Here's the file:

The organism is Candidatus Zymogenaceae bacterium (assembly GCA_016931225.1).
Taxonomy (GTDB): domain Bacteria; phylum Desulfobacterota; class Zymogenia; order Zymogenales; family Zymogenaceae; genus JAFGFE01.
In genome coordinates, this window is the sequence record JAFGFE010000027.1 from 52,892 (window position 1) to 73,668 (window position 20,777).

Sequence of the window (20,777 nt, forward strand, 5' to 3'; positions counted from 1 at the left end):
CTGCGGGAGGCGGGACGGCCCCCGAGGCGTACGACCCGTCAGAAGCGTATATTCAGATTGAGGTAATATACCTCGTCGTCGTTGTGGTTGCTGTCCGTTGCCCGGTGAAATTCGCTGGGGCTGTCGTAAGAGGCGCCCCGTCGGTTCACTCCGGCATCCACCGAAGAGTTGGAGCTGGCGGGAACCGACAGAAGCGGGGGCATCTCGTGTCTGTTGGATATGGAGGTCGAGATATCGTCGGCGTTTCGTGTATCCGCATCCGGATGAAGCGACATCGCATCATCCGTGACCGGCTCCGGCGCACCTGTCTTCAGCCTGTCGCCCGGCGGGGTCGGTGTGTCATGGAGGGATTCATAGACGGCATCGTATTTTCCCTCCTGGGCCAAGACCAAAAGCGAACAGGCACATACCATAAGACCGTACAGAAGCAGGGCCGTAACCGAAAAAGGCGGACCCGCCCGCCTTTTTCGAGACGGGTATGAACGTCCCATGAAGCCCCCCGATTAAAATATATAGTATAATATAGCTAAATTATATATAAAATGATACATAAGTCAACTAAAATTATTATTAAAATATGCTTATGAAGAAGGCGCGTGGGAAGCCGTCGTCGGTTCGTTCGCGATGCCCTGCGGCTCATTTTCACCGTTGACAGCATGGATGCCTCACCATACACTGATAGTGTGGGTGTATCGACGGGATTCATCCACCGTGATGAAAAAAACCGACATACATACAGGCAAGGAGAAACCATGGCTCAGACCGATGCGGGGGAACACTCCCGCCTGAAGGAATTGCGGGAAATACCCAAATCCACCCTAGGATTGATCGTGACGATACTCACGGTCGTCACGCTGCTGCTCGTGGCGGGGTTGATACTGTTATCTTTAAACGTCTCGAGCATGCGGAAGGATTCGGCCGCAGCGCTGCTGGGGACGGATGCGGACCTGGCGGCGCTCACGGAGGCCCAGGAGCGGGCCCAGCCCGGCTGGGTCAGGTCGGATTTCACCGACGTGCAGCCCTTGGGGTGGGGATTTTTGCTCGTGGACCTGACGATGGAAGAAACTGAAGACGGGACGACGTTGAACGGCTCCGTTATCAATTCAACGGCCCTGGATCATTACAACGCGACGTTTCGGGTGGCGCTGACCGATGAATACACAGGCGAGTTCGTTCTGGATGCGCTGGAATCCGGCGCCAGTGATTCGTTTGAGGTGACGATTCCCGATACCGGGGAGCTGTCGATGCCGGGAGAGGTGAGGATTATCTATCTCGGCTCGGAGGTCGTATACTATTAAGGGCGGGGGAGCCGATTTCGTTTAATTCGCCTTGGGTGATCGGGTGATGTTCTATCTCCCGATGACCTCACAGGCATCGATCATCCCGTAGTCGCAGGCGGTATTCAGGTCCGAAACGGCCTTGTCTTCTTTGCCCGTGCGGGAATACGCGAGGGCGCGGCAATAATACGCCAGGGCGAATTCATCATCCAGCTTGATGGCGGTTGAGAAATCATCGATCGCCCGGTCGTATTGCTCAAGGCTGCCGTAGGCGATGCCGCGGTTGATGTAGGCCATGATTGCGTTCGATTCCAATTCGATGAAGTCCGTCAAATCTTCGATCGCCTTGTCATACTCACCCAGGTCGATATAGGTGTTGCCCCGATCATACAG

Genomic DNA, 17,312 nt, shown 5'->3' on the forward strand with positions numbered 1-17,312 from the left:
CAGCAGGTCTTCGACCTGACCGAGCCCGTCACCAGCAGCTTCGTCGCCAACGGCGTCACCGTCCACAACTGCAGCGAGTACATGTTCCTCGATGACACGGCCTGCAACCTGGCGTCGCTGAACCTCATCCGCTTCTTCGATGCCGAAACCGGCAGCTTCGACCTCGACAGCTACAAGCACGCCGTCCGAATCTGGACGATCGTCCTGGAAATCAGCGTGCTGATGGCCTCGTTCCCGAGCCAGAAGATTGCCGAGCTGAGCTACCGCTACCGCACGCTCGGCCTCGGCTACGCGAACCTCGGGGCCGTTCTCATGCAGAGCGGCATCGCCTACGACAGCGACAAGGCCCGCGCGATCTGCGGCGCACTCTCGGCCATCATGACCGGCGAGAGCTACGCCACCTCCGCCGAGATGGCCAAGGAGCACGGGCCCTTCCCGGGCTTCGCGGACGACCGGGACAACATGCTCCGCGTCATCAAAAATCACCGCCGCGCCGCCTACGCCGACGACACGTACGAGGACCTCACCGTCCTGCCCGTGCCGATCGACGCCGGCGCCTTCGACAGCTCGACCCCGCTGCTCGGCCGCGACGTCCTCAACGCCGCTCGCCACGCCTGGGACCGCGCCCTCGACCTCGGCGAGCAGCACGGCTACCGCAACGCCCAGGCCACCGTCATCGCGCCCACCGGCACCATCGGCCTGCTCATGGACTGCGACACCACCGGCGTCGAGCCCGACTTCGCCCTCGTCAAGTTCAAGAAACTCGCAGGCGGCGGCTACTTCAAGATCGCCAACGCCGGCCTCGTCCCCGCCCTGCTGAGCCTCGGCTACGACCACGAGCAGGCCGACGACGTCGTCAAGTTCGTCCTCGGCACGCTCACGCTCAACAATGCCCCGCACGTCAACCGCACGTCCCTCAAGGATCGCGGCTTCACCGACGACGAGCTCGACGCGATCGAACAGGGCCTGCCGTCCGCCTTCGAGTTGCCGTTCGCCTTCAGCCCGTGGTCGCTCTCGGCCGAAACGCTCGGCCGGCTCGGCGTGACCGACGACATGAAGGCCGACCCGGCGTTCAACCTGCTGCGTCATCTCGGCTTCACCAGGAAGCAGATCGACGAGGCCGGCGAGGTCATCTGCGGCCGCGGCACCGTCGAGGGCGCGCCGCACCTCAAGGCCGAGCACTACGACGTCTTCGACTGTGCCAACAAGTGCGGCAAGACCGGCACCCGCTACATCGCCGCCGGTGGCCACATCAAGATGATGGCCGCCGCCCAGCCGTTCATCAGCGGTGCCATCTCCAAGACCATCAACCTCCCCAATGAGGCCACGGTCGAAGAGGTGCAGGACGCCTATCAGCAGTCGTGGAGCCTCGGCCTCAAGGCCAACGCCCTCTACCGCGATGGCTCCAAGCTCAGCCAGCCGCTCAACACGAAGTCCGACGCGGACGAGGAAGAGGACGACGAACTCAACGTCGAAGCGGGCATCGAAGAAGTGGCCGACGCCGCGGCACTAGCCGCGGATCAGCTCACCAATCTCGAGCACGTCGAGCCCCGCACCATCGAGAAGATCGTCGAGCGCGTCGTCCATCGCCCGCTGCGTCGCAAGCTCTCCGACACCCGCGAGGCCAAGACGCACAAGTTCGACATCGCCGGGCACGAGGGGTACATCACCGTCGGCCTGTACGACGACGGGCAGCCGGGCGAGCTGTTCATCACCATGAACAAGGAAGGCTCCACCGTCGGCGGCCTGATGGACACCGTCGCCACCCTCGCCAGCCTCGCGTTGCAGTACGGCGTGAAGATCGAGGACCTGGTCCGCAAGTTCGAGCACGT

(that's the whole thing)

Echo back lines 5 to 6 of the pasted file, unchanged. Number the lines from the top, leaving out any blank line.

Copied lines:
CTGCGGGAGGCGGGACGGCCCCCGAGGCGTACGACCCGTCAGAAGCGTATATTCAGATTGAGGTAATATACCTCGTCGTCGTTGTGGTTGCTGTCCGTTGCCCGGTGAAATTCGCTGGGGCTGTCGTAAGAGGCGCCCCGTCGGTTCACTCCGGCATCCACCGAAGAGTTGGAGCTGGCGGGAACCGACAGAAGCGGGGGCATCTCGTGTCTGTTGGATATGGAGGTCGAGATATCGTCGGCGTTTCGTGTATCCGCATCCGGATGAAGCGACATCGCATCATCCGTGACCGGCTCCGGCGCACCTGTCTTCAGCCTGTCGCCCGGCGGGGTCGGTGTGTCATGGAGGGATTCATAGACGGCATCGTATTTTCCCTCCTGGGCCAAGACCAAAAGCGAACAGGCACATACCATAAGACCGTACAGAAGCAGGGCCGTAACCGAAAAAGGCGGACCCGCCCGCCTTTTTCGAGACGGGTATGAACGTCCCATGAAGCCCCCCGATTAAAATATATAGTATAATATAGCTAAATTATATATAAAATGATACATAAGTCAACTAAAATTATTATTAAAATATGCTTATGAAGAAGGCGCGTGGGAAGCCGTCGTCGGTTCGTTCGCGATGCCCTGCGGCTCATTTTCACCGTTGACAGCATGGATGCCTCACCATACACTGATAGTGTGGGTGTATCGACGGGATTCATCCACCGTGATGAAAAAAACCGACATACATACAGGCAAGGAGAAACCATGGCTCAGACCGATGCGGGGGAACACTCCCGCCTGAAGGAATTGCGGGAAATACCCAAATCCACCCTAGGATTGATCGTGACGATACTCACGGTCGTCACGCTGCTGCTCGTGGCGGGGTTGATACTGTTATCTTTAAACGTCTCGAGCATGCGGAAGGATTCGGCCGCAGCGCTGCTGGGGACGGATGCGGACCTGGCGGCGCTCACGGAGGCCCAGGAGCGGGCCCAGCCCGGCTGGGTCAGGTCGGATTTCACCGACGTGCAGCCCTTGGGGTGGGGATTTTTGCTCGTGGACCTGACGATGGAAGAAACTGAAGACGGGACGACGTTGAACGGCTCCGTTATCAATTCAACGGCCCTGGATCATTACAACGCGACGTTTCGGGTGGCGCTGACCGATGAATACACAGGCGAGTTCGTTCTGGATGCGCTGGAATCCGGCGCCAGTGATTCGTTTGAGGTGACGATTCCCGATACCGGGGAGCTGTCGATGCCGGGAGAGGTGAGGATTATCTATCTCGGCTCGGAGGTCGTATACTATTAAGGGCGGGGGAGCCGATTTCGTTTAATTCGCCTTGGGTGATCGGGTGATGTTCTATCTCCCGATGACCTCACAGGCATCGATCATCCCGTAGTCGCAGGCGGTATTCAGGTCCGAAACGGCCTTGTCTTCTTTGCCCGTGCGGGAATACGCGAGGGCGCGGCAATAATACGCCAGGGCGAATTCATCATCCAGCTTGATGGCGGTTGAGAAATCATCGATCGCCCGGTCGTATTGCTCAAGGCTGCCGTAGGCGATGCCGCGGTTGATGTAGGCCATGATTGCGTTCGATTCCAATTCGATGAAGTCCGTCAAATCTTCGATCGCCTTGTCATACTCACCCAGGTCGATATAGGTGTTGCCCCGATCATACAG

Genomic DNA, 17,312 nt, shown 5'->3' on the forward strand with positions numbered 1-17,312 from the left: